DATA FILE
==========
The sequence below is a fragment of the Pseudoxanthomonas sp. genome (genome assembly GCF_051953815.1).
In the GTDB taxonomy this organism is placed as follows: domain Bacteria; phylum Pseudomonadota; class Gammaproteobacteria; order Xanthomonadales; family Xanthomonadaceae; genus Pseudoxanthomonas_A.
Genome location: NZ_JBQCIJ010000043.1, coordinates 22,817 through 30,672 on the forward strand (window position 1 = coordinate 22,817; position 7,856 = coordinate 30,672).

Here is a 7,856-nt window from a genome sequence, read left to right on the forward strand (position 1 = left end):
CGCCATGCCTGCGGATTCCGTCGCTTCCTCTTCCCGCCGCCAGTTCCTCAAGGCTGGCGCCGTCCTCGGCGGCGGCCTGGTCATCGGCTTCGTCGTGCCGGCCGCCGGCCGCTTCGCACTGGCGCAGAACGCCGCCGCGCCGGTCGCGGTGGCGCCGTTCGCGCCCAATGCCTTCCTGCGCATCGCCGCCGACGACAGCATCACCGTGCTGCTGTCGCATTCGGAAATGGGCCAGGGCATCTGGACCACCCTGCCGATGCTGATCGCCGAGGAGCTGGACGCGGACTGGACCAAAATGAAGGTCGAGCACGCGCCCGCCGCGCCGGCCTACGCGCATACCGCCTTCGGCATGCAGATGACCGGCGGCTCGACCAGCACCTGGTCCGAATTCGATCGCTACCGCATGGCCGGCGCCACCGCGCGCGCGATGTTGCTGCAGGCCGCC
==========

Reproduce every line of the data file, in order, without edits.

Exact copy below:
The sequence below is a fragment of the Pseudoxanthomonas sp. genome (genome assembly GCF_051953815.1).
In the GTDB taxonomy this organism is placed as follows: domain Bacteria; phylum Pseudomonadota; class Gammaproteobacteria; order Xanthomonadales; family Xanthomonadaceae; genus Pseudoxanthomonas_A.
Genome location: NZ_JBQCIJ010000043.1, coordinates 22,817 through 30,672 on the forward strand (window position 1 = coordinate 22,817; position 7,856 = coordinate 30,672).

Here is a 7,856-nt window from a genome sequence, read left to right on the forward strand (position 1 = left end):
CGCCATGCCTGCGGATTCCGTCGCTTCCTCTTCCCGCCGCCAGTTCCTCAAGGCTGGCGCCGTCCTCGGCGGCGGCCTGGTCATCGGCTTCGTCGTGCCGGCCGCCGGCCGCTTCGCACTGGCGCAGAACGCCGCCGCGCCGGTCGCGGTGGCGCCGTTCGCGCCCAATGCCTTCCTGCGCATCGCCGCCGACGACAGCATCACCGTGCTGCTGTCGCATTCGGAAATGGGCCAGGGCATCTGGACCACCCTGCCGATGCTGATCGCCGAGGAGCTGGACGCGGACTGGACCAAAATGAAGGTCGAGCACGCGCCCGCCGCGCCGGCCTACGCGCATACCGCCTTCGGCATGCAGATGACCGGCGGCTCGACCAGCACCTGGTCCGAATTCGATCGCTACCGCATGGCCGGCGCCACCGCGCGCGCGATGTTGCTGCAGGCCGCC